Keystone Arches, Chester, Middlefield, MA

One of several Keystone Arch dry laid stone railroad bridges over the West Branch of the Westfield River

Often outdoor walking locations are “hiding in plain sight.” Locals know about what makes a specific place special. There may be a pull off for a good place to explore, but no sign is posted to assure visitors they have found the right location. The Keystone Arch Bridges trail starts in Chester MA and heads into Middlefield and Becket.

Clear signage has now been posted directing would be visitors where to find parking and get views of the dry laid stone railroad bridges that were built in the early 1840s to carry trains over the Westfield River. For background on the history of these bridges, learn more here. Information signs have been recently placed on Middlefield Road, next to Hebert Cross Road in Chester. Parking for about nine cars is available off road just past the sign.

The arches are truly beautiful, but the natural sights and sounds of waterfalls cascading towards the rushing Westfield River provide an aural landscape that invites visitors to stop often to look and listen. One keystone arch bridge was visible from the path almost as soon as we started out.

We began our walk along the cart path that follows the river. A brook tumbling down the mountain towards the river was a place to stop, first when we headed out, and once again upon our return. We spent several hours on the trial, so the afternoon light was quite different from when we started out earlier in the day.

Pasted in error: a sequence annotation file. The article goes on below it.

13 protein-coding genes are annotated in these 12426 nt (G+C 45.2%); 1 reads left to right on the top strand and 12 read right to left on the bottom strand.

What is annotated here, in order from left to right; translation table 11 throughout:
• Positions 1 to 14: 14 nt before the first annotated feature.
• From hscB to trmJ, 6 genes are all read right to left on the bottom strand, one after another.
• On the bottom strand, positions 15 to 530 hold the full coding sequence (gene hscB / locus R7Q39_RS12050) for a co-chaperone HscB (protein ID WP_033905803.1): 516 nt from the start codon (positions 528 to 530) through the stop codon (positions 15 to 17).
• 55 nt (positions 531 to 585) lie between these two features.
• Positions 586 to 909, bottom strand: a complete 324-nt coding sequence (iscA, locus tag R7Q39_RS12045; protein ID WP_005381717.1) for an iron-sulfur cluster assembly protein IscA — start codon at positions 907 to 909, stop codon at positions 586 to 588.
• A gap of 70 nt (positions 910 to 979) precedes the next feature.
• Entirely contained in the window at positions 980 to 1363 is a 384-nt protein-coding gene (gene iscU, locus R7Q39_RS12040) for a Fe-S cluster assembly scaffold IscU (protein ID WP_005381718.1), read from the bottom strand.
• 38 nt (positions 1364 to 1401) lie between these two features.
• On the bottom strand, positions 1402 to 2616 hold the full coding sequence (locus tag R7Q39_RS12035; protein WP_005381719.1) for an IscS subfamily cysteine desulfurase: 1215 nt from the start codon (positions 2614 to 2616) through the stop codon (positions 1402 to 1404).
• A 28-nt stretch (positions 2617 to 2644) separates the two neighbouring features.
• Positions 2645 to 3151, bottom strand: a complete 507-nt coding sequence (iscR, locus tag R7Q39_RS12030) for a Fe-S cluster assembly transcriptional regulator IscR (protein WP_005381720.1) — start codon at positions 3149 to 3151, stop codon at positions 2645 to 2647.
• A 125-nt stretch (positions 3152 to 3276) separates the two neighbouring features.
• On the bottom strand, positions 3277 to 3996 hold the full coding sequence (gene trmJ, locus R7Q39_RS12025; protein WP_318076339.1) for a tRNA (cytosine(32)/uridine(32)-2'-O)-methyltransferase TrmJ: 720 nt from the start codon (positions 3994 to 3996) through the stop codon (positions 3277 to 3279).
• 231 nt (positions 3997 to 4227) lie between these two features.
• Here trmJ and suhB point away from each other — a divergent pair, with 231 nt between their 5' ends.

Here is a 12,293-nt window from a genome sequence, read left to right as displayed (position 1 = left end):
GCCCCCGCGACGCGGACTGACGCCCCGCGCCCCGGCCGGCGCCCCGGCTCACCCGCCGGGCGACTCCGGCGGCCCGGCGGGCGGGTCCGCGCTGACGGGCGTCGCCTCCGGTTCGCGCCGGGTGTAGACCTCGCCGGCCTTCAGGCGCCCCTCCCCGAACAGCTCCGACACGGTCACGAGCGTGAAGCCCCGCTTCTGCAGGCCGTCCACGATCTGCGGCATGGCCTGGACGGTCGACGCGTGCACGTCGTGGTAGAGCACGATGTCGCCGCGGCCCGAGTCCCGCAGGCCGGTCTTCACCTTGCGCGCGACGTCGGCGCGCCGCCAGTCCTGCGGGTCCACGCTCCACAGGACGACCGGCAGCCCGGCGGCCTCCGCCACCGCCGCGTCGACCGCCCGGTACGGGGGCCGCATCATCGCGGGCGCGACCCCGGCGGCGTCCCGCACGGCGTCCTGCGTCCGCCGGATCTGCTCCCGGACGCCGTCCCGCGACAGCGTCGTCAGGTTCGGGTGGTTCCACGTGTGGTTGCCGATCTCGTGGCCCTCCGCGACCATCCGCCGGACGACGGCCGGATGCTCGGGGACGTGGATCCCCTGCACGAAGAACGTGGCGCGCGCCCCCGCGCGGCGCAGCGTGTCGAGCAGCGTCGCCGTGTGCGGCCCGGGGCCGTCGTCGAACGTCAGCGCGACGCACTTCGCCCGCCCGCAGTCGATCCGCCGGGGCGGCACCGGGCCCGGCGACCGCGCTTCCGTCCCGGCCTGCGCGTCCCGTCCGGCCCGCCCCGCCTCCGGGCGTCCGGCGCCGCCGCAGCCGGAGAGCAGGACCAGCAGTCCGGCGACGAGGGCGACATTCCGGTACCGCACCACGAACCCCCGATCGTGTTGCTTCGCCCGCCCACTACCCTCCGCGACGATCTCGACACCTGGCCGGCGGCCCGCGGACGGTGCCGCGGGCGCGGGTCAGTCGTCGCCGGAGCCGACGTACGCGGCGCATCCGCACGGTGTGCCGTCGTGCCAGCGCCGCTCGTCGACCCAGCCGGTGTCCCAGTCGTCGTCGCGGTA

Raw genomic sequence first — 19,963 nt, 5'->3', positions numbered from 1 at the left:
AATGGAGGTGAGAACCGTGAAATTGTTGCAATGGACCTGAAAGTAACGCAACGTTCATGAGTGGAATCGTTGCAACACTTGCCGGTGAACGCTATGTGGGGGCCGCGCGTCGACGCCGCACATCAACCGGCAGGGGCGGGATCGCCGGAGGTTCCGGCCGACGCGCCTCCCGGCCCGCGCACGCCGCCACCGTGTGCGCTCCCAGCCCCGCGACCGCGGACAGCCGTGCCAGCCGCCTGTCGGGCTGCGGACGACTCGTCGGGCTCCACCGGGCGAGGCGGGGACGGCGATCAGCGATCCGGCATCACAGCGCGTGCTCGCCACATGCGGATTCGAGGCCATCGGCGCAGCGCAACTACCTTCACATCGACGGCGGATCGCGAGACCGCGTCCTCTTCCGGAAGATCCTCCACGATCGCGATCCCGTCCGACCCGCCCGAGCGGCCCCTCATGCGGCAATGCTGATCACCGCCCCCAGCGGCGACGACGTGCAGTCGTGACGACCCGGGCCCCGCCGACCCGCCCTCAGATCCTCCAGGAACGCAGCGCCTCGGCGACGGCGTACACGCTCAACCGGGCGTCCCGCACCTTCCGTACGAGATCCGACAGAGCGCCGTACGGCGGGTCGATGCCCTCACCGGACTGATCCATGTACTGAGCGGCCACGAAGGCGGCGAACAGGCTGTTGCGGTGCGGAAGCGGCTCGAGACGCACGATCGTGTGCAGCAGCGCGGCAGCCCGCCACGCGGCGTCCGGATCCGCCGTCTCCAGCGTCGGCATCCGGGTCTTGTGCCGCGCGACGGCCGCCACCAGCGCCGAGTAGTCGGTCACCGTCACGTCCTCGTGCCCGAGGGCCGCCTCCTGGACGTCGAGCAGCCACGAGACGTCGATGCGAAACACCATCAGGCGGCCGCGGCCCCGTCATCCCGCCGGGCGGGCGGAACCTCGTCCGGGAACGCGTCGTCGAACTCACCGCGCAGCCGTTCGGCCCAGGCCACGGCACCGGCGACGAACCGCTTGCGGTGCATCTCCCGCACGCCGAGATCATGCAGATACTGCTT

We visited in February, and while there may be ice on the trail at times through the winter, when we followed the path alongside the river the ground was clear of snow and ice. We were able to walk with ease for a portion of the trail. Icicles of various lengths and shapes dangled in uneven layers underneath overhanging rocks alongside the trail.

Culverts allow nearby streams to flow under the path, reducing flooding of the trail. We found a number of places where water pooled, making forward progress challenging. Summer and fall may be better times to explore, but as it was we had a wonderful time regardless of the sloppy sections.

The Massachusetts Division of Fisheries and Wildlife is the owner of the property the trail is located on. Prior to the construction of the trail the only access to these remarkable, seventy foot high bridges was by trespassing on CSX railroad property. Trail building along the present path next to the Westfield River began in 2000 and continues to today.

I kept stopping along the way to take in the sight and sounds of the rapids in the West Branch of the Westfield River. We reached a sturdy bridge over a steep cascade pouring into the river and crossed the bridge only to find that was the end of the trail, at least for me. We went a little farther but the steepness, the reduced width and slope of the path convinced us to turn back before I took a misstep and risked tumbling down the increasingly steep hillside toward the river.

Amazing boulders along the trail, which became much narrower here. Time to turn back

Additional arched bridges are visible beyond where I stopped. Some of the path is easily navigable, but there are enough spots that are challenging that visitors need to beware of rocks, roots, and steep narrow portions of the trail await. If you need an Easy Walk, the early section of the trail fits the bill. Beyond the footbridge is for those more sure of foot than me. Whether a short walk or an extended hike, this is an area that has much to recommend it. Happy trails!


Marjorie Turner Hollman is a writer who loves the outdoors, and is the author of Easy Walks in Massachusetts, 2nd editionMore Easy Walks in Massachusetts, 2nd editionEasy Walks and Paddles in the Ten Mile River Watershed, and Finding Easy Walks Wherever You Are. Her memoir, the backstory of Easy Walks, is My Liturgy of Easy Walks: Reclaiming hope in a world turned upside down.

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